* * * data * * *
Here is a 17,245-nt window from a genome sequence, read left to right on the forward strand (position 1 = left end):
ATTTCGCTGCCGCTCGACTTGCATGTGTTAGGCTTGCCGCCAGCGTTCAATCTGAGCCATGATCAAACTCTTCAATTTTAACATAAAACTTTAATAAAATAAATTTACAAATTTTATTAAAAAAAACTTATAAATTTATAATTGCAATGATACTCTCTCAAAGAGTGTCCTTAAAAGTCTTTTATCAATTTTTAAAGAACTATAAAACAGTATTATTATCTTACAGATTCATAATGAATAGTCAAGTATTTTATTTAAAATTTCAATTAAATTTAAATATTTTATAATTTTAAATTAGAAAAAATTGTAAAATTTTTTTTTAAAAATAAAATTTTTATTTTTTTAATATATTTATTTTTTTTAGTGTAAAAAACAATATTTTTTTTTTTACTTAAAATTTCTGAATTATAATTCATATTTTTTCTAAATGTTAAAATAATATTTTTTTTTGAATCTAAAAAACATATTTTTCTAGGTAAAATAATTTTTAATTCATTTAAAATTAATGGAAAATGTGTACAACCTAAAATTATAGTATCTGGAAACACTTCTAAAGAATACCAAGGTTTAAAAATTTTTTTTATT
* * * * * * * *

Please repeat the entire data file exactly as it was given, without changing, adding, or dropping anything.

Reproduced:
Here is a 17,245-nt window from a genome sequence, read left to right on the forward strand (position 1 = left end):
ATTTCGCTGCCGCTCGACTTGCATGTGTTAGGCTTGCCGCCAGCGTTCAATCTGAGCCATGATCAAACTCTTCAATTTTAACATAAAACTTTAATAAAATAAATTTACAAATTTTATTAAAAAAAACTTATAAATTTATAATTGCAATGATACTCTCTCAAAGAGTGTCCTTAAAAGTCTTTTATCAATTTTTAAAGAACTATAAAACAGTATTATTATCTTACAGATTCATAATGAATAGTCAAGTATTTTATTTAAAATTTCAATTAAATTTAAATATTTTATAATTTTAAATTAGAAAAAATTGTAAAATTTTTTTTTAAAAATAAAATTTTTATTTTTTTAATATATTTATTTTTTTTAGTGTAAAAAACAATATTTTTTTTTTTACTTAAAATTTCTGAATTATAATTCATATTTTTTCTAAATGTTAAAATAATATTTTTTTTTGAATCTAAAAAACATATTTTTCTAGGTAAAATAATTTTTAATTCATTTAAAATTAATGGAAAATGTGTACAACCTAAAATTATAGTATCTGGAAACACTTCTAAAGAATACCAAGGTTTAAAAATTTTTTTTATT